Innovation at Microsoft? Show Us, Don't Tell Us!

NEW YORK ( TheStreet) -- Over at PCWorld, Matt Smith wrote an article about Microsoft ( MSFT).

If it was a little boy you would pat it on the head, give it a dollar and tell it not to spend it all at one place.

Smith must have interfaced with somebody at Microsoft recently. Nice people, but enough is enough: Show us, don't tell us.

One cornerstone of Smith's piece -- and certainly a bullet point fed via spoon by Microsoft -- "Redmond spends more on R&D than Google ( GOOG) and Apple ( AAPL) combined."

Fantastic. Oatmeal raisin or chocolate chip?

Smith editorializes in his next sentence: "Think about that the next time someone tells you Microsoft doesn't have a future." He wrote an excellent public relations piece for the company.

Just as I do not question the coolness or genius of Google's driverless car, I appreciate Microsoft tinkering with futuristic touchscreens, interactive 3-D models and robots that play catch. I love that stuff; however, we already know that Microsoft, somewhere beneath its uninspiring veneer, had some hip in it.

If you kick the tires at all, you know this. Back in June a Reuters story about how excited young interns are to work summers at Microsoft made the rounds. Among this set, the company apparently ranks cooler than Facebook ( FB) and almost as desirable as Google.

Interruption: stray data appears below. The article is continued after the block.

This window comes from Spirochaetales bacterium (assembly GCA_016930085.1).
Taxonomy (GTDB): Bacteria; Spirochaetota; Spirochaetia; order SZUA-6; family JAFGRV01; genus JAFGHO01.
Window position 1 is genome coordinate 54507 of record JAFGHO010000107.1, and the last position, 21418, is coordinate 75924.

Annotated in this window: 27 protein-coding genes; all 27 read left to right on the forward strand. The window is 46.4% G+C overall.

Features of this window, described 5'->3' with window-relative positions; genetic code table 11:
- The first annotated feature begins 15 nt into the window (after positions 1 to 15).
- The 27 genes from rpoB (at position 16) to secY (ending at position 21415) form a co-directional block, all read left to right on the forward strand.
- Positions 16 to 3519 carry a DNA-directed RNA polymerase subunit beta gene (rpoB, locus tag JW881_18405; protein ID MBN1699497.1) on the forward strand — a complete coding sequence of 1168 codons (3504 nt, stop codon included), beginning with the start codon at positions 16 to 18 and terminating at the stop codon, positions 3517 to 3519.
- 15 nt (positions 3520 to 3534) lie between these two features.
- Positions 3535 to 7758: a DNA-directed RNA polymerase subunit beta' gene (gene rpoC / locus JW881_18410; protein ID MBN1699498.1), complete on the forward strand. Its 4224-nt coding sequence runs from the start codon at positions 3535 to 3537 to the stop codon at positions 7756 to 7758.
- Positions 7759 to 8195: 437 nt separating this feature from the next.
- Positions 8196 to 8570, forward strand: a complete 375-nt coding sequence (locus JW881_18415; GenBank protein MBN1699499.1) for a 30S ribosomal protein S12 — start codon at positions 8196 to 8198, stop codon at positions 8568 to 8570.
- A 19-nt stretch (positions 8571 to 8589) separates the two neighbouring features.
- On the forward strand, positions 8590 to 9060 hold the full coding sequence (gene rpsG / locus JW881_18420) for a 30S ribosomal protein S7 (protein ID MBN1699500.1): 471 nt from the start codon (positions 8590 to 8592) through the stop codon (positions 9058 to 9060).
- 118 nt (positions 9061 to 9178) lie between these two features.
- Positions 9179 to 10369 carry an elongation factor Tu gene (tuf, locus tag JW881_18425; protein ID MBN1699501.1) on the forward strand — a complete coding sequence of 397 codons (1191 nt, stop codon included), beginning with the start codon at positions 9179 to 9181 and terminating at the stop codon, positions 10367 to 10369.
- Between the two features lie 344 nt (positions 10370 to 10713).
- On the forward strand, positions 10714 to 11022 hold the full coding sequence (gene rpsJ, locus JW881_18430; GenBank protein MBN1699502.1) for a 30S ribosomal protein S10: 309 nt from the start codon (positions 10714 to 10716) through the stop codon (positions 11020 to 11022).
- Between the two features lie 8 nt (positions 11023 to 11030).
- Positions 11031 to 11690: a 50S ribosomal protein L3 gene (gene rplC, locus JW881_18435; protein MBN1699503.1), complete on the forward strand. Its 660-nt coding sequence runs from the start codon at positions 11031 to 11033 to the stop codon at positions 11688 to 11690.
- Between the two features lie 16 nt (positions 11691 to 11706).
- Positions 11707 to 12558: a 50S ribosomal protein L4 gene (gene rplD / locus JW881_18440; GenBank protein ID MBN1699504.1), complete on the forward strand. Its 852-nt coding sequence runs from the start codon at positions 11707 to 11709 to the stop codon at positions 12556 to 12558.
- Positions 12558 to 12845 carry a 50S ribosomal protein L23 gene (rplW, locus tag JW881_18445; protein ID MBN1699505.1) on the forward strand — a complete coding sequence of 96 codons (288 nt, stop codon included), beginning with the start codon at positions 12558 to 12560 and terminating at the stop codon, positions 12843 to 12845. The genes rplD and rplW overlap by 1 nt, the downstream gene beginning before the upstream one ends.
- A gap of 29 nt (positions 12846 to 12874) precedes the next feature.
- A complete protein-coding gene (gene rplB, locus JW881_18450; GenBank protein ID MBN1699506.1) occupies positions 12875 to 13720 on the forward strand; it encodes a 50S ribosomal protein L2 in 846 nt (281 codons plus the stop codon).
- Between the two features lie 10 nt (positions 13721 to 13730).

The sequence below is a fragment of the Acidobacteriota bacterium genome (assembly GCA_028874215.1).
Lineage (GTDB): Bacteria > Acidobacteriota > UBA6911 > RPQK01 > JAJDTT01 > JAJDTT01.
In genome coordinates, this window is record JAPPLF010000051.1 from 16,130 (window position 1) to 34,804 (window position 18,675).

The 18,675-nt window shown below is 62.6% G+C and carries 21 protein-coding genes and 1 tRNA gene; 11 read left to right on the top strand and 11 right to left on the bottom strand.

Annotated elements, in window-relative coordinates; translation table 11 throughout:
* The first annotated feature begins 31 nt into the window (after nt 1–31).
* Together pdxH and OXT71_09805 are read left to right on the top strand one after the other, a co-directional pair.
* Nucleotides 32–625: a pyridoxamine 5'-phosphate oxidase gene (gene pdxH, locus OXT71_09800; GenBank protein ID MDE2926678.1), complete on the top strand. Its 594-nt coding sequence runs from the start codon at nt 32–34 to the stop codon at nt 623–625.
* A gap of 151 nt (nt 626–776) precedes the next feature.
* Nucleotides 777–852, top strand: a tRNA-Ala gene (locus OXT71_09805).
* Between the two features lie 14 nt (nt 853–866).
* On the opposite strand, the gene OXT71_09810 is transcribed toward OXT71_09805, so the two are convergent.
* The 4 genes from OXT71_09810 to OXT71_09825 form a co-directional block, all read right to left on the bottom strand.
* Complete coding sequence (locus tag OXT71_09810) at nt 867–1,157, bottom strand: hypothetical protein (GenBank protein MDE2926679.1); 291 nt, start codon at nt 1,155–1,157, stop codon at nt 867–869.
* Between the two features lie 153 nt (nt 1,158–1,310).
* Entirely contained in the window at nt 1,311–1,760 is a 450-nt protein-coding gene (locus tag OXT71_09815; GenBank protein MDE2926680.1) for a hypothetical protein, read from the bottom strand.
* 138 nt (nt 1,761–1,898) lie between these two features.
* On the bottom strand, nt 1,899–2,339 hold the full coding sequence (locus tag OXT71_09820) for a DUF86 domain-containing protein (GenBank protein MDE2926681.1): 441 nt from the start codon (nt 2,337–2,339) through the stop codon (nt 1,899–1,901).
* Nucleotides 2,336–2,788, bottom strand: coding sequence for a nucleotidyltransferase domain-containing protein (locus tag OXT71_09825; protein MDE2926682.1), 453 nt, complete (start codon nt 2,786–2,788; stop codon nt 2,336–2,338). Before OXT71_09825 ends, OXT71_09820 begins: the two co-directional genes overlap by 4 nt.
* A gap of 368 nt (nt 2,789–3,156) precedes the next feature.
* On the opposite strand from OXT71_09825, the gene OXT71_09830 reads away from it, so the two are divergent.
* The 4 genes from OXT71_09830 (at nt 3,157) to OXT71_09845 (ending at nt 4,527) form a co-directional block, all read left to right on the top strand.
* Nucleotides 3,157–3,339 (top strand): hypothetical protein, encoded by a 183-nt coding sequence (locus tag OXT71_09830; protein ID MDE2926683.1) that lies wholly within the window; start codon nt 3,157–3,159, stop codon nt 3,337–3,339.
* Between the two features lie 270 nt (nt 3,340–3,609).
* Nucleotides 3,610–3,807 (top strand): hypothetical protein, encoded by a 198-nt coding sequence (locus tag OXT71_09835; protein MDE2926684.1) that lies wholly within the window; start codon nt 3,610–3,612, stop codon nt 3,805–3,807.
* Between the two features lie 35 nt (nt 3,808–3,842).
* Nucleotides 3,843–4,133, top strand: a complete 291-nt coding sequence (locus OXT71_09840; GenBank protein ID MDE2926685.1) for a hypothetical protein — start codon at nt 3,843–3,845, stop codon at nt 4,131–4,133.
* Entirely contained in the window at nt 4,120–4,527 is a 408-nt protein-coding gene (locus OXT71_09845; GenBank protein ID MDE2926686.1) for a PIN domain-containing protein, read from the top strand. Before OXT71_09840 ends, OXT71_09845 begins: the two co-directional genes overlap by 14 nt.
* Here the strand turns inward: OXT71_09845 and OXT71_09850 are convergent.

Given my love for startup culture, particularly among mature companies, I can't help but respect the slightest inkling of innovation at Microsoft.

I'm as big, if not a bigger idealist, than the next guy. But at some point the realist lens enters.

As Eric Jackson explained this past week on TheStreet, outside of Apple, who in tech is really innovating these days? Jackson singles out Facebook:

Facebook innovated by displaying your Facebook email address as your primary one and hiding all others.

Facebook innovated by putting more ads in your news stream.

Jackson's not alone. The lack of innovation coming from tech, particularly Silicon Valley, has people talking. As Francisco Dao illustrates at PandoDaily, they're not being nice:

From Peter Thiel's lament that "they promised us flying cars but instead we got 140 characters" to Michael Arrington's latest complaint that he's bored with what currently passes for innovation, there is a growing chorus of people voicing their disappointment with Silicon Valley's inability to push the envelope.

Theil's being a bit of a ding-dong there -- Twitter is worthy innovation -- but I catch his drift. Even Willis would know what he's talking about.

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